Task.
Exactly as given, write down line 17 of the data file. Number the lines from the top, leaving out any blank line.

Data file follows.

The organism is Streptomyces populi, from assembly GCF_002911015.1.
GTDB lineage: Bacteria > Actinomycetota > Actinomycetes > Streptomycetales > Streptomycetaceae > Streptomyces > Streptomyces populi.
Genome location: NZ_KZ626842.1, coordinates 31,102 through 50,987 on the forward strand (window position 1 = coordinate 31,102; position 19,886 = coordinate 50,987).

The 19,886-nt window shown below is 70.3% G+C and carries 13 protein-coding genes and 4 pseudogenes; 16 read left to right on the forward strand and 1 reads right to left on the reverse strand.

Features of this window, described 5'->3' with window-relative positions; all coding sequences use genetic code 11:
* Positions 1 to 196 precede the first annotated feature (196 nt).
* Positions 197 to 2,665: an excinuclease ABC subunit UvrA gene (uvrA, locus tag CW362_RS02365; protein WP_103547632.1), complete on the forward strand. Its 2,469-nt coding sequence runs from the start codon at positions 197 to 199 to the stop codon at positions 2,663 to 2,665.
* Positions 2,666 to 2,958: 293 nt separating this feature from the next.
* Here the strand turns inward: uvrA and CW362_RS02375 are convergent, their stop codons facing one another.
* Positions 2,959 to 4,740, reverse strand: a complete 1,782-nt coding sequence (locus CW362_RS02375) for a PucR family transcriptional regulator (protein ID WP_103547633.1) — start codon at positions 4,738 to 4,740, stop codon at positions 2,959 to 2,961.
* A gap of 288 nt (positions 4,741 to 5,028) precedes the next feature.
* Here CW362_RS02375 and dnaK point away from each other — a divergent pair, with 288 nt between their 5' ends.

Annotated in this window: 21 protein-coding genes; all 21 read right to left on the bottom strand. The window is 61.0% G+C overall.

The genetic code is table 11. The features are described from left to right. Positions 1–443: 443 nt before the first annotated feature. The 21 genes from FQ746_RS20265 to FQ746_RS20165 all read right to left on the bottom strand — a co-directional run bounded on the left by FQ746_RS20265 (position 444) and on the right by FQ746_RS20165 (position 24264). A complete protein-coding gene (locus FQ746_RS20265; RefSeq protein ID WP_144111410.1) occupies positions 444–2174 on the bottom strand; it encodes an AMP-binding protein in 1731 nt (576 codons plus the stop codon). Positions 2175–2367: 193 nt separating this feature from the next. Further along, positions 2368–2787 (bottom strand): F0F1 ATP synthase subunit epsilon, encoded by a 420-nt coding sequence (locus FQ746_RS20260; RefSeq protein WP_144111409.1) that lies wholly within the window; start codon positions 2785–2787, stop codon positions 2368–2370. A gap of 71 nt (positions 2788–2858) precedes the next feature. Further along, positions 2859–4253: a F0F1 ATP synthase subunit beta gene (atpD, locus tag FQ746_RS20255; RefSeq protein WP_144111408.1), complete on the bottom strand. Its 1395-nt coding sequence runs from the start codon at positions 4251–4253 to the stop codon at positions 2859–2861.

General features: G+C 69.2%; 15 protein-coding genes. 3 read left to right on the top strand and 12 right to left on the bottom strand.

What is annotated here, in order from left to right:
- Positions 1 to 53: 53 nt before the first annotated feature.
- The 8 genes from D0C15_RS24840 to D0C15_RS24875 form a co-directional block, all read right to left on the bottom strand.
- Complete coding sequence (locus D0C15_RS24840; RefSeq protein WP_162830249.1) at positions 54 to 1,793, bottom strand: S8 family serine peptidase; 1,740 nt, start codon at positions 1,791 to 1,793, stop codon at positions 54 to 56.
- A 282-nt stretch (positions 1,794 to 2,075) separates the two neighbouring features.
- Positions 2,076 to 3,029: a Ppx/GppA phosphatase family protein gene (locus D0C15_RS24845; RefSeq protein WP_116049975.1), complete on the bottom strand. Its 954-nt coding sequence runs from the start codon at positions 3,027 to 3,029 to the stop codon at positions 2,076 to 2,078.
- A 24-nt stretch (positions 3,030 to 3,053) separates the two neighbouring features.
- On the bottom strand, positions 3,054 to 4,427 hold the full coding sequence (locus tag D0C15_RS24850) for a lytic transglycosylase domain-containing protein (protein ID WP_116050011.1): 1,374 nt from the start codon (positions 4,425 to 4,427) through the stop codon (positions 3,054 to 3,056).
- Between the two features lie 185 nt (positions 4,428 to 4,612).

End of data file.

- Positions 1 to 53: 53 nt before the first annotated feature.